Claims

1. A method for performing a backup of a source file system volume (FSV) associated with a source computing device, the method comprising, at the source computing device:

in response to identifying that an amount of available storage space is insufficient for generating a current snapshot: removing, from a previous snapshot, data for files of the source FSV to establish a sufficient amount of available storage space for generating the current snapshot, such that the previous snapshot includes metadata for files within the source FSV but does not include the data for the files within the source FSV;
generating the current snapshot of the source FSV, wherein the current snapshot complements the previous snapshot of the source FSV;
generating, within a destination storage device, a second snapshot of a destination FSV, wherein the source FSV corresponds to the destination FSV;
identifying changes that have been made to the source FSV based on the current snapshot and the previous snapshot; and
reflecting the changes within the second snapshot of the destination FSV.

2. The method of claim 1, further comprising:

excluding at least one file from the backup based on its type, and/or location within the source FSV.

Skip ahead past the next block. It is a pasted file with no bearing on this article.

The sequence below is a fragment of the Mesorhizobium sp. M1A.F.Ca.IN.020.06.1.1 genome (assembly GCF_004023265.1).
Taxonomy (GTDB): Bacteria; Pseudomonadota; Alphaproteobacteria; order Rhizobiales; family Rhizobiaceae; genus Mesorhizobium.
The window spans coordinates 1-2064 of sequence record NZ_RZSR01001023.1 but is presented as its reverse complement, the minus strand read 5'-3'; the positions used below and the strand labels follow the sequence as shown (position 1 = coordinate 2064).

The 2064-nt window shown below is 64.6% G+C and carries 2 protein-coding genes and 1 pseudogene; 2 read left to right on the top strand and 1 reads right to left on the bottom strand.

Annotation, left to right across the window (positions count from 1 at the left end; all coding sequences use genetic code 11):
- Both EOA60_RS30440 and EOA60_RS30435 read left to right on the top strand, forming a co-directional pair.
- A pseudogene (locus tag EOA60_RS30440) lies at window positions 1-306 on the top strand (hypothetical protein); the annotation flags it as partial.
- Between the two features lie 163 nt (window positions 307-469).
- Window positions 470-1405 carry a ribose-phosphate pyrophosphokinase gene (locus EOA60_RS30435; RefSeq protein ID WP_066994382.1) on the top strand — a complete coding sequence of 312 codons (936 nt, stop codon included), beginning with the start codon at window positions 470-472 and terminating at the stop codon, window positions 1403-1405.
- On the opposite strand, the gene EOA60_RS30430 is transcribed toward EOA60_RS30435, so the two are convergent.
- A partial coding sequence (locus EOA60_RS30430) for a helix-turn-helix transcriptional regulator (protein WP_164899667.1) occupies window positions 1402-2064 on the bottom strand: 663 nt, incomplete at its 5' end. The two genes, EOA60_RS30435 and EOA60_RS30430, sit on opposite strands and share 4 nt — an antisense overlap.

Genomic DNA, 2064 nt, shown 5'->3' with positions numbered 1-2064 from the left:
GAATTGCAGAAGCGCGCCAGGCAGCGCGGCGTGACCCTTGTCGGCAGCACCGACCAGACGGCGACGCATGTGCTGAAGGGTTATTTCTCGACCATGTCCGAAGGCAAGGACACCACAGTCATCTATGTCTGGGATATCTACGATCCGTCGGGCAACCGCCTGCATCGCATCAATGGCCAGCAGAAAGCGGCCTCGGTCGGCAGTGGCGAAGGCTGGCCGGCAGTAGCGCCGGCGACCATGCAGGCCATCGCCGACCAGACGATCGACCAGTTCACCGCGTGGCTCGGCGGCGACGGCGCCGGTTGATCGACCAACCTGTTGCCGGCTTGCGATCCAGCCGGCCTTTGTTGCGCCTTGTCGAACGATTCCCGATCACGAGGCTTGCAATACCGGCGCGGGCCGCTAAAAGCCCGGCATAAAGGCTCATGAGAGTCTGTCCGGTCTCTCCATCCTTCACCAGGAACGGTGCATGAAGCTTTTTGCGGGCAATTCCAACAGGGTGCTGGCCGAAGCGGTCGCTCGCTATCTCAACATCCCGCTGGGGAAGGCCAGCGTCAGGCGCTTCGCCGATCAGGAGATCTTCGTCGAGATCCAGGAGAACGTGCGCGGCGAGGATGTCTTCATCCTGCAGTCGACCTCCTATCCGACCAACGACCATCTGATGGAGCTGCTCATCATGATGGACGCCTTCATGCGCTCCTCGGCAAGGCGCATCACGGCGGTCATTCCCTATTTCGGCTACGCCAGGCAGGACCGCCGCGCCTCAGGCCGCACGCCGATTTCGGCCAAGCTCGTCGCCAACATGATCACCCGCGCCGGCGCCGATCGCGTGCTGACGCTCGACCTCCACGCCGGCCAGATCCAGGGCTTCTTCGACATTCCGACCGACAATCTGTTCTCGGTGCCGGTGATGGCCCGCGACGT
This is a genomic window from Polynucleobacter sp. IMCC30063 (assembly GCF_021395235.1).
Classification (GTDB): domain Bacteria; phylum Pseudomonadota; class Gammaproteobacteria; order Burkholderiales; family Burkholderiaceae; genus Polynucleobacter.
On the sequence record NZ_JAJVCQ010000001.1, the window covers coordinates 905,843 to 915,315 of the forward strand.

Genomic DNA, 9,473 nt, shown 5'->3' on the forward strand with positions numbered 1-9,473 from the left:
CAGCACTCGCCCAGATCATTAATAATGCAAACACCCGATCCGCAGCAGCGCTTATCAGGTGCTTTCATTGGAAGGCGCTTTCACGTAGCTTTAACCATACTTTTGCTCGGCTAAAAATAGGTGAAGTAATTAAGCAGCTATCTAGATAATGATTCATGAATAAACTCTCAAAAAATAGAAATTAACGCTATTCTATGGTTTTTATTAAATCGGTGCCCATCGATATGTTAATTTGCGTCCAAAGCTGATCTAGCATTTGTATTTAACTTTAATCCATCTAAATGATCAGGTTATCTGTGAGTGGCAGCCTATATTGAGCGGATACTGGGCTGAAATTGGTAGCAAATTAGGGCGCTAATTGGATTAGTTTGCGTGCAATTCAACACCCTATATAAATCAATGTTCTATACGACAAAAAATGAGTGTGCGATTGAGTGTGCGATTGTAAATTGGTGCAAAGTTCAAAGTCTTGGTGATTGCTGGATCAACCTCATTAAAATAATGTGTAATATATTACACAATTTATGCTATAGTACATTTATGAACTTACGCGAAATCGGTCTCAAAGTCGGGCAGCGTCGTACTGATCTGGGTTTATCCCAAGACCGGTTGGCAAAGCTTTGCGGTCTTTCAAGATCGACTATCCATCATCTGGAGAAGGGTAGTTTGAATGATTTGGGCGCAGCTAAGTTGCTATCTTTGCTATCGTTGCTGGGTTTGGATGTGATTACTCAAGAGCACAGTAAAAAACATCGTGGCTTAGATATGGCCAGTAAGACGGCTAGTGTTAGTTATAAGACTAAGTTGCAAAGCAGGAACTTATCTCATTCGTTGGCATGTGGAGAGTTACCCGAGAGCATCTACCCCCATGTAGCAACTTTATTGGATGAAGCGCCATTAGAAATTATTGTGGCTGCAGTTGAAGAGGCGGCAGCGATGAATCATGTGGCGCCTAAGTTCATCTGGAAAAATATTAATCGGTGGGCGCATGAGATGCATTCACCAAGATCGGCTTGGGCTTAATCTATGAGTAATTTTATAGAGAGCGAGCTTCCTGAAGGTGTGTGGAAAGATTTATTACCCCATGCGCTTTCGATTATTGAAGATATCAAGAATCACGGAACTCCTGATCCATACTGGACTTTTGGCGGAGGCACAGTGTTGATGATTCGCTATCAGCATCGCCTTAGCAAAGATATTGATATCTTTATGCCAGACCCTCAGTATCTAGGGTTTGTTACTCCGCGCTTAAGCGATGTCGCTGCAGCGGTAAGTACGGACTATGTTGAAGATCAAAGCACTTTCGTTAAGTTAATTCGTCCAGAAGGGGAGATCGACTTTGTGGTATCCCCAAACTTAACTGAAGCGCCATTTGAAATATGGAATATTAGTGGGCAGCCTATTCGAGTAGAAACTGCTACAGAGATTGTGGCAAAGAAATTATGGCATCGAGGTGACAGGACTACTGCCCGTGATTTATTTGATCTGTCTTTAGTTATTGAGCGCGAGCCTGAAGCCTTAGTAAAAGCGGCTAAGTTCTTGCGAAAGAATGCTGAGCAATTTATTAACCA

3. The method of claim 1, wherein identifying the changes comprises:

identifying a change to a source file that occurred between the current snapshot and the previous snapshot, wherein a size of the source file satisfies a threshold;
obtaining (i) a first physical block map for the source file based on the current snapshot, and (ii) a second physical block map for the source file based on the previous snapshot;
identifying, based on the first physical block map and the second physical block map, at least one block that has changed within the source file;
identifying a destination file that corresponds to the source file; and
reflecting the change to the at least one block within the destination file.

4. The method of claim 3, wherein reflecting the change to the at least one block within the destination file comprises:

cloning the destination file to establish a cloned destination file;
reflecting the change to the at least one block within the cloned destination file; and
renaming the cloned destination file in accordance with the destination file.

5. The method of claim 1, further comprising, prior to identifying that the amount of available storage space is insufficient for generating the current snapshot:

generating the previous snapshot, wherein the previous snapshot includes both (i) the metadata for files within the source FSV, and (ii) data for the files within the source FSV; and
generating the destination FSV based on the previous snapshot of the source FSV.

6. The method of claim 1, wherein the data for files of the source FSV comprises binary comprises binary data of actual file contents.

7. The method of claim 1, further comprising:

generating a third destination snapshot of the destination FSV to finalize the backup.

8. At least one non-transitory computer readable storage medium configured to store instructions that, when executed by at least one processor included in a source computing device, cause the source computing device to perform a backup of a source file system volume (FSV) associated with the source computing device, by carrying out steps that include: